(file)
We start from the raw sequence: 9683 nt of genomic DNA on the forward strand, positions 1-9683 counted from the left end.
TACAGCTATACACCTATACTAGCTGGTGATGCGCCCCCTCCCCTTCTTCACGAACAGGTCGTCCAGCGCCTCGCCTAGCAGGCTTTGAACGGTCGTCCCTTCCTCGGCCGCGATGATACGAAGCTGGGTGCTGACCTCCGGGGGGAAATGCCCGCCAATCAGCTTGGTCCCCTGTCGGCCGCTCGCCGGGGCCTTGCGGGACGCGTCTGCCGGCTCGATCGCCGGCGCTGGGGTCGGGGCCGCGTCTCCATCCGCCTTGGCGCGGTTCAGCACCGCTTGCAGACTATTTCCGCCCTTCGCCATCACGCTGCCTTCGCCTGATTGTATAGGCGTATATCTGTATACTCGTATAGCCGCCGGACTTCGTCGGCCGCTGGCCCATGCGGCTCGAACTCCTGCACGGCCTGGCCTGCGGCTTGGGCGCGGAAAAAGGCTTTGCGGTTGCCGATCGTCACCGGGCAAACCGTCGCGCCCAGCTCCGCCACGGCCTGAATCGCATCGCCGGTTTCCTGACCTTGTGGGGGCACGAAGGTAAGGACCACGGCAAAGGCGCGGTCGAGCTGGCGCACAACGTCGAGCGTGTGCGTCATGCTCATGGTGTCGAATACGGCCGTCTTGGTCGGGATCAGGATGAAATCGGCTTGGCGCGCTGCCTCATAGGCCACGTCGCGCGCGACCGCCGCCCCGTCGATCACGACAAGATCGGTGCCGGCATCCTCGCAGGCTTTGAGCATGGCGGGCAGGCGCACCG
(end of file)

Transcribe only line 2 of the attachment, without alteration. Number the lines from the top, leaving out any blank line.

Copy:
TACAGCTATACACCTATACTAGCTGGTGATGCGCCCCCTCCCCTTCTTCACGAACAGGTCGTCCAGCGCCTCGCCTAGCAGGCTTTGAACGGTCGTCCCTTCCTCGGCCGCGATGATACGAAGCTGGGTGCTGACCTCCGGGGGGAAATGCCCGCCAATCAGCTTGGTCCCCTGTCGGCCGCTCGCCGGGGCCTTGCGGGACGCGTCTGCCGGCTCGATCGCCGGCGCTGGGGTCGGGGCCGCGTCTCCATCCGCCTTGGCGCGGTTCAGCACCGCTTGCAGACTATTTCCGCCCTTCGCCATCACGCTGCCTTCGCCTGATTGTATAGGCGTATATCTGTATACTCGTATAGCCGCCGGACTTCGTCGGCCGCTGGCCCATGCGGCTCGAACTCCTGCACGGCCTGGCCTGCGGCTTGGGCGCGGAAAAAGGCTTTGCGGTTGCCGATCGTCACCGGGCAAACCGTCGCGCCCAGCTCCGCCACGGCCTGAATCGCATCGCCGGTTTCCTGACCTTGTGGGGGCACGAAGGTAAGGACCACGGCAAAGGCGCGGTCGAGCTGGCGCACAACGTCGAGCGTGTGCGTCATGCTCATGGTGTCGAATACGGCCGTCTTGGTCGGGATCAGGATGAAATCGGCTTGGCGCGCTGCCTCATAGGCCACGTCGCGCGCGACCGCCGCCCCGTCGATCACGACAAGATCGGTGCCGGCATCCTCGCAGGCTTTGAGCATGGCGGGCAGGCGCACCG